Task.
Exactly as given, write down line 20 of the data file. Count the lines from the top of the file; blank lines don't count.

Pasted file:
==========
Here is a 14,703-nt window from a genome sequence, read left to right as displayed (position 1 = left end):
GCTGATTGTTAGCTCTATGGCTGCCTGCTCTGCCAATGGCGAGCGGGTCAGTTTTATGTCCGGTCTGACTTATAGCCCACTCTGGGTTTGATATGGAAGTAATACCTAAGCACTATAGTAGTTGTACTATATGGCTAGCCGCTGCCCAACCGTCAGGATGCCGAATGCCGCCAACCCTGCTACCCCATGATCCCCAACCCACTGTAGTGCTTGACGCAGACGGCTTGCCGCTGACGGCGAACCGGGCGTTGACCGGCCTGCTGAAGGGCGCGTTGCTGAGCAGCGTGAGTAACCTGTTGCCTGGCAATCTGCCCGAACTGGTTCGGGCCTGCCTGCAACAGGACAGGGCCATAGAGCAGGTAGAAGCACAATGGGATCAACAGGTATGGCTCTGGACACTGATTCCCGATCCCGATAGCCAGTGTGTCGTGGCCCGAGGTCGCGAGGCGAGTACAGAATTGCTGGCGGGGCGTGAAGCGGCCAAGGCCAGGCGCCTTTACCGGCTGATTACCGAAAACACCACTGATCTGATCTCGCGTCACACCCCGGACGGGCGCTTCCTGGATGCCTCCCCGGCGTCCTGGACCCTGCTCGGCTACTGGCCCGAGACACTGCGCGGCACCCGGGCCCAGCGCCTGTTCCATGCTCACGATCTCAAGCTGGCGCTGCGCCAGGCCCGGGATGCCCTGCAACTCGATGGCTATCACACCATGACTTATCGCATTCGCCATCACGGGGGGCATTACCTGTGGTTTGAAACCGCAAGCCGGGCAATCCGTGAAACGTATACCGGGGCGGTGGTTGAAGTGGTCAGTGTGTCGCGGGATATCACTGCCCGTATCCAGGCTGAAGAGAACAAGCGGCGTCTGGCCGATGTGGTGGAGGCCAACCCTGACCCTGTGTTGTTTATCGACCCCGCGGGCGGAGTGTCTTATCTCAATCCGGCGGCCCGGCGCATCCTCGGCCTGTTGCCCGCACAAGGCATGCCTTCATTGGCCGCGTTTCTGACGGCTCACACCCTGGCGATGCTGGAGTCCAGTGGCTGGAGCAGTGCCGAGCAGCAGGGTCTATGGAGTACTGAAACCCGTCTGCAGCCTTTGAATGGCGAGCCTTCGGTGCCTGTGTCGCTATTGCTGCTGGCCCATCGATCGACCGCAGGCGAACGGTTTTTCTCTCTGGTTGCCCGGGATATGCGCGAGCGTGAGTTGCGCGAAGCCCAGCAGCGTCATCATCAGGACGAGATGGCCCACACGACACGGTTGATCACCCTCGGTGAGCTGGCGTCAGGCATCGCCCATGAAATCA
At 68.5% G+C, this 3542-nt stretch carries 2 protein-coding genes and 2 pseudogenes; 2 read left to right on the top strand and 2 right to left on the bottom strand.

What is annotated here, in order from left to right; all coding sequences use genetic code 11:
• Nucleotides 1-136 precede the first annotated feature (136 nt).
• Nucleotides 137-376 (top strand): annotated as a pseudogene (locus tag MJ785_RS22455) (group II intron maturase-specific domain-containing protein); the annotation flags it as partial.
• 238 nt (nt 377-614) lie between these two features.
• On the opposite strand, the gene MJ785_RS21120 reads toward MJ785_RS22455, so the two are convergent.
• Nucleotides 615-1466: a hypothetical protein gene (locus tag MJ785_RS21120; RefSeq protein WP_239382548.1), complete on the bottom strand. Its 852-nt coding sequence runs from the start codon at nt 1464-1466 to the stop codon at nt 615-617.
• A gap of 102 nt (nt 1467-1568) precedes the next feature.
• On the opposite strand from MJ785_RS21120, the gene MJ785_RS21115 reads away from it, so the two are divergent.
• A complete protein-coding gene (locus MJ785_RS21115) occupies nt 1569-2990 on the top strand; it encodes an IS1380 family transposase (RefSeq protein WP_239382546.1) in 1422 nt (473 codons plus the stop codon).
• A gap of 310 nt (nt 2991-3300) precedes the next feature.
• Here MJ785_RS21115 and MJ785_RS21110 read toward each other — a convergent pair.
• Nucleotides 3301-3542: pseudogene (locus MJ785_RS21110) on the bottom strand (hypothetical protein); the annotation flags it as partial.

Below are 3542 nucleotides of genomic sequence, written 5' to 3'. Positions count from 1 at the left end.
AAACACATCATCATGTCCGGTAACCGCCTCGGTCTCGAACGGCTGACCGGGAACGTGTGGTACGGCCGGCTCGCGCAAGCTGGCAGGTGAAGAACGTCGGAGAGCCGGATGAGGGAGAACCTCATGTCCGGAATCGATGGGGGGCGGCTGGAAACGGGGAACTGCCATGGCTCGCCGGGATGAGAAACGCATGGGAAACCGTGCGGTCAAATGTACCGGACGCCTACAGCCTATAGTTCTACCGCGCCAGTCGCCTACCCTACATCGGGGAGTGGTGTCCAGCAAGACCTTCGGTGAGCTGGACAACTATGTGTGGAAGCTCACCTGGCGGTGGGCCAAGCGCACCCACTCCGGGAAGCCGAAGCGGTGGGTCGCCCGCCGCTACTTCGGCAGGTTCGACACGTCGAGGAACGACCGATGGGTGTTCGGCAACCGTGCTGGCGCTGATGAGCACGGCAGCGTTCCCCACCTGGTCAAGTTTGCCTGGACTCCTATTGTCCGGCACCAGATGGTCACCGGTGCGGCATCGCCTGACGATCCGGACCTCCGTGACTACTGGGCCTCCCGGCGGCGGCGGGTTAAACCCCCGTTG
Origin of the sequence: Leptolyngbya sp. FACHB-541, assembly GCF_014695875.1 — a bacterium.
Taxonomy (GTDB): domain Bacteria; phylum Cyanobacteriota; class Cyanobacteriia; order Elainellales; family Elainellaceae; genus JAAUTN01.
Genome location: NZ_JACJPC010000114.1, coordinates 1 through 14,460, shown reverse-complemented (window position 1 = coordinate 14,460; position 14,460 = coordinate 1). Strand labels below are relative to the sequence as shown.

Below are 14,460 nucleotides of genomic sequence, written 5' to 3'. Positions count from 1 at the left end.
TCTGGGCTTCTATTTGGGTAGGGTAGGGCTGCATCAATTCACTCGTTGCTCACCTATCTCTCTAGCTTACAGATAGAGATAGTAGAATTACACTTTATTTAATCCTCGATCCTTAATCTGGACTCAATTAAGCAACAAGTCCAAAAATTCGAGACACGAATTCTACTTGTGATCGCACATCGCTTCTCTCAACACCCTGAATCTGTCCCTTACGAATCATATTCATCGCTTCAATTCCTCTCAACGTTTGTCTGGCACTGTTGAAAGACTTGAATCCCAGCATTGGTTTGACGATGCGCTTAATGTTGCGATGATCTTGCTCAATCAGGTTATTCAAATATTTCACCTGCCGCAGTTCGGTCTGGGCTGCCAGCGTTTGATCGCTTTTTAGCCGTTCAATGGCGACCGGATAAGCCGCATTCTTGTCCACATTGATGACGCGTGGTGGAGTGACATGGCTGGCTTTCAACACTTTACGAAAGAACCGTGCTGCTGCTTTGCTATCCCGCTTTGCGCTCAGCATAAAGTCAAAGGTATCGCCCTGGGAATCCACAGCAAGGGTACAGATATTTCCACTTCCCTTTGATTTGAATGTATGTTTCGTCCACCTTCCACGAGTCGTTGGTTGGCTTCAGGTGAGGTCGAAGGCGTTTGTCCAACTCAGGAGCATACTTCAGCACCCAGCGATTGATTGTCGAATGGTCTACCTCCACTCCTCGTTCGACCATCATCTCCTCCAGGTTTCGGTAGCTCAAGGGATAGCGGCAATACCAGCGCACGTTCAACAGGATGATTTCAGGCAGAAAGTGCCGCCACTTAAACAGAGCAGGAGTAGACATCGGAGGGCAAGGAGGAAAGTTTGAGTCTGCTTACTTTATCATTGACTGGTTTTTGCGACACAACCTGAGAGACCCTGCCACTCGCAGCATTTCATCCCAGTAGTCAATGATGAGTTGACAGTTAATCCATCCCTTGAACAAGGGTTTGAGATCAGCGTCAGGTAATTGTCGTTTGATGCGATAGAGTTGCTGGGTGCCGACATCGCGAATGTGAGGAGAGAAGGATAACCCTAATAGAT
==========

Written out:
Genome location: NZ_JACJPC010000114.1, coordinates 1 through 14,460, shown reverse-complemented (window position 1 = coordinate 14,460; position 14,460 = coordinate 1). Strand labels below are relative to the sequence as shown.